What about the effect of interest rates? In a more normal interest rate environment, our estimates suggest that a 1% increase (or reduction) in interest rates would be expected to increase (or reduce) the annual number of insolvencies by around 250, although the relationship is statistically much weaker than for GDP and insolvencies.

Chart 4: Interest rates on new corporate lending

The relatively rapid rise in funding costs over the past two years due to higher interest rates represents an obvious upside risk for corporate insolvencies in the coming year. Although corporate borrowing rates have begun to inch lower, reflecting the market pricing in rate cuts by the Bank of England, borrowing rates for new business lending are at their highest level since the global financial crisis, as we can see in the chart below. The full impact of monetary tightening is yet to be felt.

Sources: ONS, Bank of England, NatWest

On a positive note, corporate profitability has been fairly buoyant in recent years, at or above longer-run averages.

Chart 5: Credit Conditions Survey expected defaults

UK corporate debt levels are at multi-decade lows in terms of debt as a percentage of nominal GDP: they were just 16.2% in Q3 2023, half the level of their 2009 peak and down from a more recent pandemic peak of 23.9%. In cash terms, the debt stock has stabilised in recent years, and has been falling slightly over the past few quarters. 

The Bank of England’s quarterly Credit Conditions Survey (CCS) – a survey of lenders – shows that actual and expected overall credit availability for companies improved modestly in 2023. The inference is that the recent increase in corporate defaults has not been driven by a lack of available funding. 

The CCS also shows that expected default rates have fallen significantly since the pandemic, as the chart below shows. Although expected defaults over Q1 2024 edged up slightly for medium- and large-sized businesses, the latest readings remain broadly in line with longer-run averages. And while small businesses appear somewhat more vulnerable, the trend here too remains towards reduced default rates.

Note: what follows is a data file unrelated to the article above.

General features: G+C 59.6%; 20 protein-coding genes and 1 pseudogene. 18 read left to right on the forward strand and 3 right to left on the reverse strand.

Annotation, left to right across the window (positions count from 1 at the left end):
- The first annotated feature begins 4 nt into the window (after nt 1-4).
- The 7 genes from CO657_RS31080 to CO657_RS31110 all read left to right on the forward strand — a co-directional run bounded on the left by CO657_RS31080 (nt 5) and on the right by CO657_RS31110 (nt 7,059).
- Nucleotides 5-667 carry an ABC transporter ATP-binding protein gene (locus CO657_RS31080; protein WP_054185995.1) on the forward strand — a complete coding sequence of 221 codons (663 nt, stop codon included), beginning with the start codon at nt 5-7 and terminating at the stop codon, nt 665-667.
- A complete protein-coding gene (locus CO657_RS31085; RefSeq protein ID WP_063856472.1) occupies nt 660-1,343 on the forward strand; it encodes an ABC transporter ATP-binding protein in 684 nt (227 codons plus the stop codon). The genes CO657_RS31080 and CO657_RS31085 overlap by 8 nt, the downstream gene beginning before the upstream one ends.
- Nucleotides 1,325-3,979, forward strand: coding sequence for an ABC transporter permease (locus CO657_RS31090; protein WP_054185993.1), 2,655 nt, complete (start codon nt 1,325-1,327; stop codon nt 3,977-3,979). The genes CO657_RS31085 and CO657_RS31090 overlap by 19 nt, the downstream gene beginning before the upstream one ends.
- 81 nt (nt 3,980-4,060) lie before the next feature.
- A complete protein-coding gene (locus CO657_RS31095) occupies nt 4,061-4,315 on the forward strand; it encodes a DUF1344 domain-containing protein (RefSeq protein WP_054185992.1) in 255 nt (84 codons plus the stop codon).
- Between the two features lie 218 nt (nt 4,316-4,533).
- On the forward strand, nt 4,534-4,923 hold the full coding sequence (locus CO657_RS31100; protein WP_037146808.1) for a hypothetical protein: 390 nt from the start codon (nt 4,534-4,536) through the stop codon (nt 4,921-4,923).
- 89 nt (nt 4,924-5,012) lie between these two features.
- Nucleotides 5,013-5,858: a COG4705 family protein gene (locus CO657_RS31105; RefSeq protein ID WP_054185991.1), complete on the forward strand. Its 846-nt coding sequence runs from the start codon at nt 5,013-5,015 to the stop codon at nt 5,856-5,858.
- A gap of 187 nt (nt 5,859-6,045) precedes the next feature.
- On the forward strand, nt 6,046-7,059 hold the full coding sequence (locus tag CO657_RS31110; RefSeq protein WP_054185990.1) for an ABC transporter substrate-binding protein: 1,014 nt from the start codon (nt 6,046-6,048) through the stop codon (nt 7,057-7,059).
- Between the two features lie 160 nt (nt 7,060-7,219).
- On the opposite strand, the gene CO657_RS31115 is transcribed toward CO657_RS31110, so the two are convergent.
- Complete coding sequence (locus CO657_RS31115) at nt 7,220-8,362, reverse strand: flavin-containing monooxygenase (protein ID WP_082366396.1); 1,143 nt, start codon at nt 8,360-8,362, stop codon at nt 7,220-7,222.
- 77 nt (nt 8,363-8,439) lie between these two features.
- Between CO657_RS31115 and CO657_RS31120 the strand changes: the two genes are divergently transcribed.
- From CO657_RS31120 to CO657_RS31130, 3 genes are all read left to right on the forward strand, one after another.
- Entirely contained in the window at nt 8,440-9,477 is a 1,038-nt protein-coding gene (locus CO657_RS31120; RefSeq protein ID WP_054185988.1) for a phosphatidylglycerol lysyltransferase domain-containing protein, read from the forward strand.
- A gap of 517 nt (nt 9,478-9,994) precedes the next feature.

Sources: The Bank of England, NatWest

The ONS’s high-frequency BICS survey data continue to suggest there’s considerable polarisation in terms of corporate cash buffers, with a growing proportion of firms reporting that they have less than a month of cash reserves, but also more saying they have more than six months of cash reserves. This suggests that while the corporate sector as a whole is in reasonable financial shape, there’s a sizeable minority of companies that are cash-constrained and potentially more vulnerable. 

Are UK companies past the worst of it?

The economic backdrop remains challenging for UK corporates. Growth has been anaemic and cost pressures, albeit diminishing, are still there. What’s more, higher financing costs are continuing to filter through. That said, corporate debt levels are low and profitability has remained resilient. 

We believe that the number of corporate insolvencies and the corporate liquidation rate are close to peaking, although we don’t expect them to fall sharply over the next year or so given the combination of weak growth and high interest rates. 

Liquidation rate estimates are also heavily influenced by expectations about how many new companies will be formed – which are rather cautious in the near term – and it is here where the bigger challenge may lie for the UK economy in the coming years.